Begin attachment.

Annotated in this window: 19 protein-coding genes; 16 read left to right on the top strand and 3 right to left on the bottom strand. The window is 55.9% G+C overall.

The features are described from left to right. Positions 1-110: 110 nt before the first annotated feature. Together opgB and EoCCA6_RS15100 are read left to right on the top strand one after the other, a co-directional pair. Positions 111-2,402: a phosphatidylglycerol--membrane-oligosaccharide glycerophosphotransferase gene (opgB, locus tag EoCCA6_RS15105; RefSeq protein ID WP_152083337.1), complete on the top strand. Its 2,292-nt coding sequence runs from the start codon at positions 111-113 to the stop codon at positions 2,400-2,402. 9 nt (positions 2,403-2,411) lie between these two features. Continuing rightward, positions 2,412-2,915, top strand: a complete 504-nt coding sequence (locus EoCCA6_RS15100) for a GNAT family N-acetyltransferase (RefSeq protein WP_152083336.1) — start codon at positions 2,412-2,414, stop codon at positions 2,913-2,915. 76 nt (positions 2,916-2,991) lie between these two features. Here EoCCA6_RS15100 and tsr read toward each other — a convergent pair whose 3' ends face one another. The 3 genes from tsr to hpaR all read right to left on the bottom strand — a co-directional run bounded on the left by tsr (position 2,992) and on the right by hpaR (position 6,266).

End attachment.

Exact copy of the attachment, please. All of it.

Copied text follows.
Annotated in this window: 19 protein-coding genes; 16 read left to right on the top strand and 3 right to left on the bottom strand. The window is 55.9% G+C overall.

The features are described from left to right. Positions 1-110: 110 nt before the first annotated feature. Together opgB and EoCCA6_RS15100 are read left to right on the top strand one after the other, a co-directional pair. Positions 111-2,402: a phosphatidylglycerol--membrane-oligosaccharide glycerophosphotransferase gene (opgB, locus tag EoCCA6_RS15105; RefSeq protein ID WP_152083337.1), complete on the top strand. Its 2,292-nt coding sequence runs from the start codon at positions 111-113 to the stop codon at positions 2,400-2,402. 9 nt (positions 2,403-2,411) lie between these two features. Continuing rightward, positions 2,412-2,915, top strand: a complete 504-nt coding sequence (locus EoCCA6_RS15100) for a GNAT family N-acetyltransferase (RefSeq protein WP_152083336.1) — start codon at positions 2,412-2,414, stop codon at positions 2,913-2,915. 76 nt (positions 2,916-2,991) lie between these two features. Here EoCCA6_RS15100 and tsr read toward each other — a convergent pair whose 3' ends face one another. The 3 genes from tsr to hpaR all read right to left on the bottom strand — a co-directional run bounded on the left by tsr (position 2,992) and on the right by hpaR (position 6,266).